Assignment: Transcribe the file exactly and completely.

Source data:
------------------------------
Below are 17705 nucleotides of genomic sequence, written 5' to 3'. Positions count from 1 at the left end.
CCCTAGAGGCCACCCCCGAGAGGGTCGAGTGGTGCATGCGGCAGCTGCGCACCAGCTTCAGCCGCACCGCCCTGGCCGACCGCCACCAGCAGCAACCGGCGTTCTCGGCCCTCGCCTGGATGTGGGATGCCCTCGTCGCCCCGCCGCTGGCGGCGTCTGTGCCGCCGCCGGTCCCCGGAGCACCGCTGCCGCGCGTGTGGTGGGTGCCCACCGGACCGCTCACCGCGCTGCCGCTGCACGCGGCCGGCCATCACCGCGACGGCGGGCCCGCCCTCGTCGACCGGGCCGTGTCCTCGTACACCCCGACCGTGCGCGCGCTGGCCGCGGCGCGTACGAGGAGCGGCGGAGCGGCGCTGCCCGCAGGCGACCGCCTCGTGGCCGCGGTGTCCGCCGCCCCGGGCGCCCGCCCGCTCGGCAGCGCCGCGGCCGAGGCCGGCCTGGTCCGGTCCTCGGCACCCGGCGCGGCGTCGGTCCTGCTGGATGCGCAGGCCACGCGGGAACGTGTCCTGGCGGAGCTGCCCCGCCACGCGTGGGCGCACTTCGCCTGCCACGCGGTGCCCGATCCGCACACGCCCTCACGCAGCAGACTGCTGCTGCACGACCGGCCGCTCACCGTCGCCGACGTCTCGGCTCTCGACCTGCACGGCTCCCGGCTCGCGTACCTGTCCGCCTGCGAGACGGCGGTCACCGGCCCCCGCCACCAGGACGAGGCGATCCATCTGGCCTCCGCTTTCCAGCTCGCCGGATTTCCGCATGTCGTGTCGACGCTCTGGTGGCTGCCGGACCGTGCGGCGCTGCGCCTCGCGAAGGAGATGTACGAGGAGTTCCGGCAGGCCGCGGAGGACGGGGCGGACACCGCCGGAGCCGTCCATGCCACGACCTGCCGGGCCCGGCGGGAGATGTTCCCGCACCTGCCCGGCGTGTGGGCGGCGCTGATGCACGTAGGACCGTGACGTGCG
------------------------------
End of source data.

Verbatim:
Below are 17705 nucleotides of genomic sequence, written 5' to 3'. Positions count from 1 at the left end.
CCCTAGAGGCCACCCCCGAGAGGGTCGAGTGGTGCATGCGGCAGCTGCGCACCAGCTTCAGCCGCACCGCCCTGGCCGACCGCCACCAGCAGCAACCGGCGTTCTCGGCCCTCGCCTGGATGTGGGATGCCCTCGTCGCCCCGCCGCTGGCGGCGTCTGTGCCGCCGCCGGTCCCCGGAGCACCGCTGCCGCGCGTGTGGTGGGTGCCCACCGGACCGCTCACCGCGCTGCCGCTGCACGCGGCCGGCCATCACCGCGACGGCGGGCCCGCCCTCGTCGACCGGGCCGTGTCCTCGTACACCCCGACCGTGCGCGCGCTGGCCGCGGCGCGTACGAGGAGCGGCGGAGCGGCGCTGCCCGCAGGCGACCGCCTCGTGGCCGCGGTGTCCGCCGCCCCGGGCGCCCGCCCGCTCGGCAGCGCCGCGGCCGAGGCCGGCCTGGTCCGGTCCTCGGCACCCGGCGCGGCGTCGGTCCTGCTGGATGCGCAGGCCACGCGGGAACGTGTCCTGGCGGAGCTGCCCCGCCACGCGTGGGCGCACTTCGCCTGCCACGCGGTGCCCGATCCGCACACGCCCTCACGCAGCAGACTGCTGCTGCACGACCGGCCGCTCACCGTCGCCGACGTCTCGGCTCTCGACCTGCACGGCTCCCGGCTCGCGTACCTGTCCGCCTGCGAGACGGCGGTCACCGGCCCCCGCCACCAGGACGAGGCGATCCATCTGGCCTCCGCTTTCCAGCTCGCCGGATTTCCGCATGTCGTGTCGACGCTCTGGTGGCTGCCGGACCGTGCGGCGCTGCGCCTCGCGAAGGAGATGTACGAGGAGTTCCGGCAGGCCGCGGAGGACGGGGCGGACACCGCCGGAGCCGTCCATGCCACGACCTGCCGGGCCCGGCGGGAGATGTTCCCGCACCTGCCCGGCGTGTGGGCGGCGCTGATGCACGTAGGACCGTGACGTGCG